Thursday, June 29, 2017

the relationship between post-truth politics and Scottish citizens’ information behaviour #i3rgu

My final liveblog post from the i3 conference at RGU in Aberdeen (Sadly I'm missing tomorrow's sessions as I have to make an emergency trip to the dentist!) is a paper from Dr Graeme Baxter (presenter) and Professor Rita Marcella: An exploration of the relationship between post-truth politics and Scottish citizens’ information behaviour.
Baxter started by exploring the meaning of "post truth", with it first being attributed to Tesich in 1992, but with a recent huge growth in the use of the term.
In the Scottish Independence Referendum (indyref, which took place in 2014) there were accusations of manipulating the facts from both sides. At the time of the indyref, the researchers undertook a study (in a community centre, church and two other venues in Aberdeen) where 54 people were shown various political websites and asked for their views. Respondents were sceptical about the information which was being presented as "facts". The respondents wanted more sources cited, so they could see where the information came from, 37% described the information they'd seen a very or quite reliable. The researchers developed a matrix - one axis was confidence in ability to judge reliability of information, and the other the participant's awareness that information may be unreliable. Participants would be in one of the four quadrants. Additionally, the researchers developed an emerging typology of searchers: indifferent; reactive; haphazard; proactive; or engaged searcher.
The researchers carried out another piece of research, #alternativefacts, April-June 2017: an online survey (538 responses) and 23 interviews in Westhill with the same method as before (using political party websites that claimed to present facts).
The online survey asked people to rate the reliability of information in 5 screenshots. Work on transcription and analysis is still very much going on, so emerging results were presented from the online survey.
From the online survey, 64% were female, about two thirds resident in Scotland, a range of ages and political party allegiance. The interviewees were mostly female, with about half aged 60 and over. Baxter showed a couple of slides showing people's opinions about perceived reliability. In each case there was a full spectrum of opinion (from think it very reliable to very unreliable or don't know).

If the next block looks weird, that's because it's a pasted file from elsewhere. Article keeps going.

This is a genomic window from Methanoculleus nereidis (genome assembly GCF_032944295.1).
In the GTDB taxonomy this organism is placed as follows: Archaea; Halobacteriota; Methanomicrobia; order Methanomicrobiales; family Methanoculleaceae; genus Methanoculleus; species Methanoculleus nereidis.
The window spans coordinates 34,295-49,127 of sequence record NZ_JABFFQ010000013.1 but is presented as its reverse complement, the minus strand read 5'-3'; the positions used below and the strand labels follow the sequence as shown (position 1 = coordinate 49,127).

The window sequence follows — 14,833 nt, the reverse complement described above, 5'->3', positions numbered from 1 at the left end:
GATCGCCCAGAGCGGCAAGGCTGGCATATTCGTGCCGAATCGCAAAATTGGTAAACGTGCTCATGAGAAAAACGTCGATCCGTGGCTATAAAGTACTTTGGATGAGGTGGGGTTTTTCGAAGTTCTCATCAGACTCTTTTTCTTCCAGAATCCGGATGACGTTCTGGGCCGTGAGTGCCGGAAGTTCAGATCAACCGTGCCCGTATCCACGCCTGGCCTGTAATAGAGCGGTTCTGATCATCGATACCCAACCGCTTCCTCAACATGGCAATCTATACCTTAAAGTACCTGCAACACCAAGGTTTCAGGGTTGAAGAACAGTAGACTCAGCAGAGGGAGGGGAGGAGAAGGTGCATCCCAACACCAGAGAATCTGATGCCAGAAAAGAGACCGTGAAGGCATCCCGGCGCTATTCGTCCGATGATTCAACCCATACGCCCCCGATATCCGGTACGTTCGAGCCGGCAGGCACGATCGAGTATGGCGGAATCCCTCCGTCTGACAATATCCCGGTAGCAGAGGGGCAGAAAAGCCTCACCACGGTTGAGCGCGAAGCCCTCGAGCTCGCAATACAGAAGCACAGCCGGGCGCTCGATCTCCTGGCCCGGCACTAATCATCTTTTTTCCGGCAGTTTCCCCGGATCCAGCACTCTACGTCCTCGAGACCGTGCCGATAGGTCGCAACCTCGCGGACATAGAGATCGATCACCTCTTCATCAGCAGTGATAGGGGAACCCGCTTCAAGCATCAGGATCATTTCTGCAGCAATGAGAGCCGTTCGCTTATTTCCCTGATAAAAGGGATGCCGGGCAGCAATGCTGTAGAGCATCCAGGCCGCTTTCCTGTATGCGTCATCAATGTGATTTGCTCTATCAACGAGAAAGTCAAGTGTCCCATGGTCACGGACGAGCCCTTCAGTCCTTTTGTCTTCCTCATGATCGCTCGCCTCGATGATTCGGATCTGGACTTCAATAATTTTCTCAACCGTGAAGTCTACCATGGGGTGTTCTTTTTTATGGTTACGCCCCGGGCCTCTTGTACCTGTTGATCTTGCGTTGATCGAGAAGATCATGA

The Green party's screenshot fared best in terms of people thinking it reliable, but none of the images had a majority thinking it was reliable. Survey respondents were asked for examples of facts exposed as falsehood: the included Iraq, Brexit, but also "The Vow" (made by Gordon Brown in trying to affect the result of Indyref). Asked about factors affecting trust - these included levels of trust in politicians in general (although did trust some individual politicians).
Political allegiance seemed to affect views e.g. 74.5% of SNP supporters felt that the SNP image contained reliable data. Respondents were wary of facts from unfamiliar sources; and thought that facts could be biased and be subject to spin. They were affected by their own personal or professional experience: i.e. if they has experience or knowledge in the area that was covered by the information they were looking at. Likely sources of good information (according to respondents) included trusted media sites, academic institutions etc. but Google was likely to be a first point of call for fact checking. The researchers managed to track down the actual sources of the political party-generated information they used in the survey: in each case there was foundation for the facts, but some selectivity, and the information was hard to track down.
Finally Baxter presented an emerging model, mapping the journey of a political fact.
First photo by Sheila Webber (donor board in Aberdeen University Library) second picture from the presentation

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